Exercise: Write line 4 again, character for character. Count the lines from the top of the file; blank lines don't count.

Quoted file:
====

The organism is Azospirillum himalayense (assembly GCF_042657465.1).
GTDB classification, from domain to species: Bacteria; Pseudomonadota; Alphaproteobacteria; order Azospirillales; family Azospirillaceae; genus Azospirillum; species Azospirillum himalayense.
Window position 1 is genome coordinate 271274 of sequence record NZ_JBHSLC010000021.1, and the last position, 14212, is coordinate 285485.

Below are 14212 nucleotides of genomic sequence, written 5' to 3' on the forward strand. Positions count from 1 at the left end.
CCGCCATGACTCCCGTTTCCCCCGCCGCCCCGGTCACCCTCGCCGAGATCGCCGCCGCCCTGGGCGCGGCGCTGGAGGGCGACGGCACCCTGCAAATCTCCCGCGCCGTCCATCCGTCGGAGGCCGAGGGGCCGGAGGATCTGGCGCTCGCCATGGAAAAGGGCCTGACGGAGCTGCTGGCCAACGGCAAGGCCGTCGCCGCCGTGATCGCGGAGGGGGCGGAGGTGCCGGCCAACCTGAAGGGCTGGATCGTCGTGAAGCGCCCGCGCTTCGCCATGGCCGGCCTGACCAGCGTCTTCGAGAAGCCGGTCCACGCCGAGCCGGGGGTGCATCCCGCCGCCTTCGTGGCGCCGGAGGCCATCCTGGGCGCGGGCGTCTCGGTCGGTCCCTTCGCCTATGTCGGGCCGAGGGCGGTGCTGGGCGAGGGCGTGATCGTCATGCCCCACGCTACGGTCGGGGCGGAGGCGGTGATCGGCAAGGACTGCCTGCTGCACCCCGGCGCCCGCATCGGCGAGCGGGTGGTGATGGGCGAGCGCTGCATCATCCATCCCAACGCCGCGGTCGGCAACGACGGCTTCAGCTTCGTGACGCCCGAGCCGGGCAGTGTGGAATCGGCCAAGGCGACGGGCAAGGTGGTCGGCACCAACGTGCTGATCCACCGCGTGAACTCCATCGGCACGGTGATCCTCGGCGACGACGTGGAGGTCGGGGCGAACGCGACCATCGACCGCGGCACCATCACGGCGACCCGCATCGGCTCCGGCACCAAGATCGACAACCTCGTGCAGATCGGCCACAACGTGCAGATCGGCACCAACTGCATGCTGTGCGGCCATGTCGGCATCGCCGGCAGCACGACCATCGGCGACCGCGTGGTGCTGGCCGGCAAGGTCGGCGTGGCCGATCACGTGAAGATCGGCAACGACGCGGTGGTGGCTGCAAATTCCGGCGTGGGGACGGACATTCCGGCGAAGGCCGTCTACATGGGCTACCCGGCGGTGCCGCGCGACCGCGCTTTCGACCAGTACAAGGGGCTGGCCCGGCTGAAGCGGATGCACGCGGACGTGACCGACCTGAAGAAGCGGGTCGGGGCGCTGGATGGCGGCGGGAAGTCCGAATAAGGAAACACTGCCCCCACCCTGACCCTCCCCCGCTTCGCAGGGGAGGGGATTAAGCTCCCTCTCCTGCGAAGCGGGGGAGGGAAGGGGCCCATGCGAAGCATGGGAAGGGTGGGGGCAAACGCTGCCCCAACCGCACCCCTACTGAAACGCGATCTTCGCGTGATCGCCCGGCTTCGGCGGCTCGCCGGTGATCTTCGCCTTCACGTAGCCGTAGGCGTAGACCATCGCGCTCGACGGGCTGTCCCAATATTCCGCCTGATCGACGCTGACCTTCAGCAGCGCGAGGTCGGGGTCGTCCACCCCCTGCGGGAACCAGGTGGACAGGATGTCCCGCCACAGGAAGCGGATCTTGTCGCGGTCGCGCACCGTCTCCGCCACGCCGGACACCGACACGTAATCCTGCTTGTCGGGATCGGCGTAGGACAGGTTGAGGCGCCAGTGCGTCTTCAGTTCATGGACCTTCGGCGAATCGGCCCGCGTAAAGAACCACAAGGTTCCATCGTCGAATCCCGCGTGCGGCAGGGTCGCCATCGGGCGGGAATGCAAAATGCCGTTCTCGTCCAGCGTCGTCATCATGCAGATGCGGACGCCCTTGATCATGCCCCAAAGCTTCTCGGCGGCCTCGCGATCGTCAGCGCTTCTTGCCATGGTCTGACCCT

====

Below are 14212 nucleotides of genomic sequence, written 5' to 3' on the forward strand. Positions count from 1 at the left end.